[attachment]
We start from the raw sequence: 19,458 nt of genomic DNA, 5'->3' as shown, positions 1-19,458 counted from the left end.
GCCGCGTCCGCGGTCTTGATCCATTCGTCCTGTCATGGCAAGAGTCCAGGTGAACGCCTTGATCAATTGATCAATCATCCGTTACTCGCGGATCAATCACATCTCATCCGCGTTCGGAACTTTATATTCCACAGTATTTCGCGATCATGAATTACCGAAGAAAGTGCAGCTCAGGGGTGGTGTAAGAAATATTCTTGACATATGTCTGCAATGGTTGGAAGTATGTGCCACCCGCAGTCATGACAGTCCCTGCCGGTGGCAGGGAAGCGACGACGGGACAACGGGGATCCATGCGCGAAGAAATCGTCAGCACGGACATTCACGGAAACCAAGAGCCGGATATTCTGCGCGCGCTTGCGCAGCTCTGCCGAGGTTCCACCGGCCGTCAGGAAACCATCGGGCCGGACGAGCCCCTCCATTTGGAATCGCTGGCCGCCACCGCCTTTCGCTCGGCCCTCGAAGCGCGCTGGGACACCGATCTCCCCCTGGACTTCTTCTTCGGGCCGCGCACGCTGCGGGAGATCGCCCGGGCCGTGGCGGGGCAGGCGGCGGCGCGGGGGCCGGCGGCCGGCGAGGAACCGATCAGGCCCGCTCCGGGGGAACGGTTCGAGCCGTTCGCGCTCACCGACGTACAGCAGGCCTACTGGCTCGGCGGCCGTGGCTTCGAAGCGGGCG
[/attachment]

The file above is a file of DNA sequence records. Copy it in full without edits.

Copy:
We start from the raw sequence: 19,458 nt of genomic DNA, 5'->3' as shown, positions 1-19,458 counted from the left end.
GCCGCGTCCGCGGTCTTGATCCATTCGTCCTGTCATGGCAAGAGTCCAGGTGAACGCCTTGATCAATTGATCAATCATCCGTTACTCGCGGATCAATCACATCTCATCCGCGTTCGGAACTTTATATTCCACAGTATTTCGCGATCATGAATTACCGAAGAAAGTGCAGCTCAGGGGTGGTGTAAGAAATATTCTTGACATATGTCTGCAATGGTTGGAAGTATGTGCCACCCGCAGTCATGACAGTCCCTGCCGGTGGCAGGGAAGCGACGACGGGACAACGGGGATCCATGCGCGAAGAAATCGTCAGCACGGACATTCACGGAAACCAAGAGCCGGATATTCTGCGCGCGCTTGCGCAGCTCTGCCGAGGTTCCACCGGCCGTCAGGAAACCATCGGGCCGGACGAGCCCCTCCATTTGGAATCGCTGGCCGCCACCGCCTTTCGCTCGGCCCTCGAAGCGCGCTGGGACACCGATCTCCCCCTGGACTTCTTCTTCGGGCCGCGCACGCTGCGGGAGATCGCCCGGGCCGTGGCGGGGCAGGCGGCGGCGCGGGGGCCGGCGGCCGGCGAGGAACCGATCAGGCCCGCTCCGGGGGAACGGTTCGAGCCGTTCGCGCTCACCGACGTACAGCAGGCCTACTGGCTCGGCGGCCGTGGCTTCGAAGCGGGCG